Melvin Gordon’s rookie season did not go as planned. The highly touted running back out of Wisconsin was drafted 15th overall by the San Diego Chargers in 2015 in what some pundits considered a steal. Although Gordon’s production in the backfield wasn’t abysmal, it was also not what many San Diego Chargers’ fans hoped to see from the 2014 Doak Walker Award winner.
In a game against the Miami Dolphins on December 20, 2015, Melvin suffered a knee injury and was subsequently placed on injured reserve. The following month, Gordon underwent knee surgery to correct the injury. It was originally reported that he had torn cartilage, requiring the surgery.
Recently, reports have emerged which shed new light on Gordon’s injury. Michael Gehlken of the San Diego Union-Tribune recently wrote that Gordon underwent microfracture surgery. That type of surgery brings with it a stigma for a tough road to recovery and return to original form. That is not always the case, however.
Microfracture surgery, as Gehlken reports, works by creating small holes in bone near to the injury, which in turn stimulates blood flow to the injured area. The timetable associated with Gordon’s injury, considering the microfracture surgery, is four to six months.
Some professional athletes who have undergone the surgery have not bounced back to pre-surgery form. An example is one-time top NBA draft pick Greg Oden. There are also cases of athletes, in particular NFL athletes, who have recovered well from the injury and surgery. Reggie Bush reportedly had the surgery in 2008. The former USC running back went on to have two seasons with more than 1,000 rushing yards.
Although there is often a high amount concern around athletes recovering from microfracture surgery, it is not always warranted. Dr. Brian Schulz, an orthopedic surgeon at Kerlan-Jobe Orthopaedic Clinic in Los Angeles, explained in more detail why this might be the case, as reported in the San Diego Union-Tribune.
“Normally, it’s more directly related to the size of the defect, what’s going on in the rest of the knee. If it’s a relatively small lesion that’s localized to a specific point, the microfracture has worked pretty well, even in professional athletes…. I don’t think microfracture is quite the kiss of death that everyone makes it out to be.”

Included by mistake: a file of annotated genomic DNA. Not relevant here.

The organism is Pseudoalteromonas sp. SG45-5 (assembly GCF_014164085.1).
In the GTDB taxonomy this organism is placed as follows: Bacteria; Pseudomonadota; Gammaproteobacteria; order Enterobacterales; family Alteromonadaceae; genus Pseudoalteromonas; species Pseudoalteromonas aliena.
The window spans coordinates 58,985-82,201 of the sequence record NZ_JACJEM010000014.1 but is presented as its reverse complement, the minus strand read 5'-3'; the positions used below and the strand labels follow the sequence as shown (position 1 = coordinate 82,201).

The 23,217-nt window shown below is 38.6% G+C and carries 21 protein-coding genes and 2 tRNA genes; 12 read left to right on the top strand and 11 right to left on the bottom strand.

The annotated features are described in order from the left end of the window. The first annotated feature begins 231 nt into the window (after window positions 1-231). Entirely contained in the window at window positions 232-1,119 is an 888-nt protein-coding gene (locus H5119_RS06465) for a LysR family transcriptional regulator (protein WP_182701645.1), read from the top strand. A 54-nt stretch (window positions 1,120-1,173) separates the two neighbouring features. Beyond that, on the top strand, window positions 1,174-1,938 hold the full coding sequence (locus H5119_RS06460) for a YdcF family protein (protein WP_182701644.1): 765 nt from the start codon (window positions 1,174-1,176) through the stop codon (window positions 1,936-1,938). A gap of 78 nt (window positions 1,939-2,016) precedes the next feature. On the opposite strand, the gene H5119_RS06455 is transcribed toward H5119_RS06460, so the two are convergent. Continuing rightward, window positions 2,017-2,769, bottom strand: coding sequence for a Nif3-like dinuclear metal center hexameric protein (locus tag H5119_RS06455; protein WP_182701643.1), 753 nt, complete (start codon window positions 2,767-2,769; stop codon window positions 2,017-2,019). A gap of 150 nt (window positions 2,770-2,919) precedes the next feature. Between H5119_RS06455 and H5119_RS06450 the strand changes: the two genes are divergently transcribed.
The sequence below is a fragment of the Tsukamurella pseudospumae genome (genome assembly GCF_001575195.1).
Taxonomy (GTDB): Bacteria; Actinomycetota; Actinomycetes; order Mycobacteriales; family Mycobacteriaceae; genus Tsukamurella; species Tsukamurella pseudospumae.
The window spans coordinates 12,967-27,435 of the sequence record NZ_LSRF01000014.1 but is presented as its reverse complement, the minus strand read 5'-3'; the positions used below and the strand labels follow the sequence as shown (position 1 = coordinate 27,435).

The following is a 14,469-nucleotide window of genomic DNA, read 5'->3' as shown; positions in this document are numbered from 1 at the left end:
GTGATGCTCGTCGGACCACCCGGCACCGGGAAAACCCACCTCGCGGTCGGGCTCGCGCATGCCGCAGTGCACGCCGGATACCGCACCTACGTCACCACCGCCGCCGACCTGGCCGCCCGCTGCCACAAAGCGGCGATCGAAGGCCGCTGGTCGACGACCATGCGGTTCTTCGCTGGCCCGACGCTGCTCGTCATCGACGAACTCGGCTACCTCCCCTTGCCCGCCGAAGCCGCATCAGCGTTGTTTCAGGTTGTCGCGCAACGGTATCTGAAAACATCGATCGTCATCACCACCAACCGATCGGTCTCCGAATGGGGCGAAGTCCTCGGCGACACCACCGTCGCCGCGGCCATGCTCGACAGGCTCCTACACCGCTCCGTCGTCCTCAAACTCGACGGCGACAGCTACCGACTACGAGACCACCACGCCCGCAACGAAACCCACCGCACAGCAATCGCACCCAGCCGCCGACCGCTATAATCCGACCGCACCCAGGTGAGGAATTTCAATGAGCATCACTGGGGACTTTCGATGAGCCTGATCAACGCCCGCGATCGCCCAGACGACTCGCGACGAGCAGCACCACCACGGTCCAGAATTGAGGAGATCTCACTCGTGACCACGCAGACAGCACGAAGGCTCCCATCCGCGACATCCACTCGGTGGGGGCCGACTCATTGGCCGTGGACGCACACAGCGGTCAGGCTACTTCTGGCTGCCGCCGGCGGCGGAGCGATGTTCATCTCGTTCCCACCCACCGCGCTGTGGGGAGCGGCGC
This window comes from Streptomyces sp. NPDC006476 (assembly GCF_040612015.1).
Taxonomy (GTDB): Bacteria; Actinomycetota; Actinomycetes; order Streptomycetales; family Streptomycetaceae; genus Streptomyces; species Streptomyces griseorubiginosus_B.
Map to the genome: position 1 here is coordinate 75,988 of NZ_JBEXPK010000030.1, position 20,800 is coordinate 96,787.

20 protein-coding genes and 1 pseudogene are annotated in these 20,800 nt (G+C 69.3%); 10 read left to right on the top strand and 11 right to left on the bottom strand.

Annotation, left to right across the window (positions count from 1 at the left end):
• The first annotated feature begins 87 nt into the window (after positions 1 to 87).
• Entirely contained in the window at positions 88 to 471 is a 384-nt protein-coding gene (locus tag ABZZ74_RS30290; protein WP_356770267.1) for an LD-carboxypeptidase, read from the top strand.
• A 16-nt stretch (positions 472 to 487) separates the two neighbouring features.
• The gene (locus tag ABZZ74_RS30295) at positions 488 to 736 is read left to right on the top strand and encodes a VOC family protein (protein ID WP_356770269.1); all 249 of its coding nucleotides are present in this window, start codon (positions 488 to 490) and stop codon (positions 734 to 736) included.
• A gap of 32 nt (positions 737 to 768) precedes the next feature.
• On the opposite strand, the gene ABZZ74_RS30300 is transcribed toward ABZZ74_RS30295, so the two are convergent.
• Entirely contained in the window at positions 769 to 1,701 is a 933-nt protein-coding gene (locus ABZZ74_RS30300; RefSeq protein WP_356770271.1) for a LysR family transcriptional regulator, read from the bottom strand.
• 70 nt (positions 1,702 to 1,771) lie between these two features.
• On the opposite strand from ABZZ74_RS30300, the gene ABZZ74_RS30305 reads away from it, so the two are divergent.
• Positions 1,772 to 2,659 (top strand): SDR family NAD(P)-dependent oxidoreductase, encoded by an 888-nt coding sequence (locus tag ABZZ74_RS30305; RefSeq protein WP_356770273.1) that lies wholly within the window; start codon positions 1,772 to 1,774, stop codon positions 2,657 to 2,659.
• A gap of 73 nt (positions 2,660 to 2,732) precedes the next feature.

Melvin Gordon is certainly confident in the face of the surgery he underwent earlier this year. As Michael Gehlken recently tweeted, Gordon is not concerned in the least about being ready for training camp.
“No question, I’ll be ready for training camp. I’m not even worried about that.”
Recently back on the field, Gordon is steadily working his way back from the injury. Full recovery was pegged at four to six months from the surgery in January, and Gordon appears to be on track. Judson Richards, the host of the Chargers Power Hour on Xtra 1360, recently posted a video on Twitter of Melvin working out on Monday, May 9.
Melvin Gordon earlier today who’s coming off microfracture surgery pic.twitter.com/HunupjhQj2
— Judson Richards (@Judson1360) May 10, 2016
It is a very positive sign for Chargers’ fans to see Gordon taking reps, albeit without pads or contact. There is much ground to gain in order to get Melvin not only back to pre-injury form, but to the place where the Chargers were hopeful he could be when they drafted him out of Wisconsin.
In his rookie season with San Diego, Melvin Gordon carried the ball 184 times for 641 yards. That is 3.5 yards per attempt. That average was 46th out of 47 qualified rushers, according to ESPN.
While Gordon does need to get improved blocking from the Chargers’ offensive line, he now has another hurdle to jump in the form of recovery from his microfracture surgery. It is not an insurmountable obstacle, however, as the case of Reggie Bush has proven.
[Photo by Donald Miralle/Getty Images]